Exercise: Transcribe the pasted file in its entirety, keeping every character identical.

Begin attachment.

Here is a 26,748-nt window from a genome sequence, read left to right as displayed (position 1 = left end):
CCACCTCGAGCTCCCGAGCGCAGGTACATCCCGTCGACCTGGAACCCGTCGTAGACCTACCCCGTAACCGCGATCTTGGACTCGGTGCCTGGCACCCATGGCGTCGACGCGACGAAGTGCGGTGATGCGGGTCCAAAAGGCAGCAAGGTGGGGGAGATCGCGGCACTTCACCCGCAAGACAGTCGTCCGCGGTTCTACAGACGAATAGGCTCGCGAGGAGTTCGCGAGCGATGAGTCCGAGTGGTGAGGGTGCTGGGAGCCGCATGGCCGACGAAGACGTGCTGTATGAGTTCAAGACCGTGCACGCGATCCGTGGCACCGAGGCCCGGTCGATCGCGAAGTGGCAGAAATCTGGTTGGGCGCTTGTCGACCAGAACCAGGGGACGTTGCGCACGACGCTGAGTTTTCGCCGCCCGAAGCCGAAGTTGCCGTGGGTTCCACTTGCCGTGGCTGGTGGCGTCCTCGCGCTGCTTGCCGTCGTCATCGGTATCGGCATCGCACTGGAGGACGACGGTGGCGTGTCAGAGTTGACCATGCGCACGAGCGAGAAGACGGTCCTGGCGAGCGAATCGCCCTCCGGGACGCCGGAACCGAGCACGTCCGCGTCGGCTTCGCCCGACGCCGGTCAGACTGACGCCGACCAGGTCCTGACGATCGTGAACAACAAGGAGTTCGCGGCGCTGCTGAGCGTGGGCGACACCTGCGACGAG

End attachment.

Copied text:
Here is a 26,748-nt window from a genome sequence, read left to right as displayed (position 1 = left end):
CCACCTCGAGCTCCCGAGCGCAGGTACATCCCGTCGACCTGGAACCCGTCGTAGACCTACCCCGTAACCGCGATCTTGGACTCGGTGCCTGGCACCCATGGCGTCGACGCGACGAAGTGCGGTGATGCGGGTCCAAAAGGCAGCAAGGTGGGGGAGATCGCGGCACTTCACCCGCAAGACAGTCGTCCGCGGTTCTACAGACGAATAGGCTCGCGAGGAGTTCGCGAGCGATGAGTCCGAGTGGTGAGGGTGCTGGGAGCCGCATGGCCGACGAAGACGTGCTGTATGAGTTCAAGACCGTGCACGCGATCCGTGGCACCGAGGCCCGGTCGATCGCGAAGTGGCAGAAATCTGGTTGGGCGCTTGTCGACCAGAACCAGGGGACGTTGCGCACGACGCTGAGTTTTCGCCGCCCGAAGCCGAAGTTGCCGTGGGTTCCACTTGCCGTGGCTGGTGGCGTCCTCGCGCTGCTTGCCGTCGTCATCGGTATCGGCATCGCACTGGAGGACGACGGTGGCGTGTCAGAGTTGACCATGCGCACGAGCGAGAAGACGGTCCTGGCGAGCGAATCGCCCTCCGGGACGCCGGAACCGAGCACGTCCGCGTCGGCTTCGCCCGACGCCGGTCAGACTGACGCCGACCAGGTCCTGACGATCGTGAACAACAAGGAGTTCGCGGCGCTGCTGAGCGTGGGCGACACCTGCGACGAG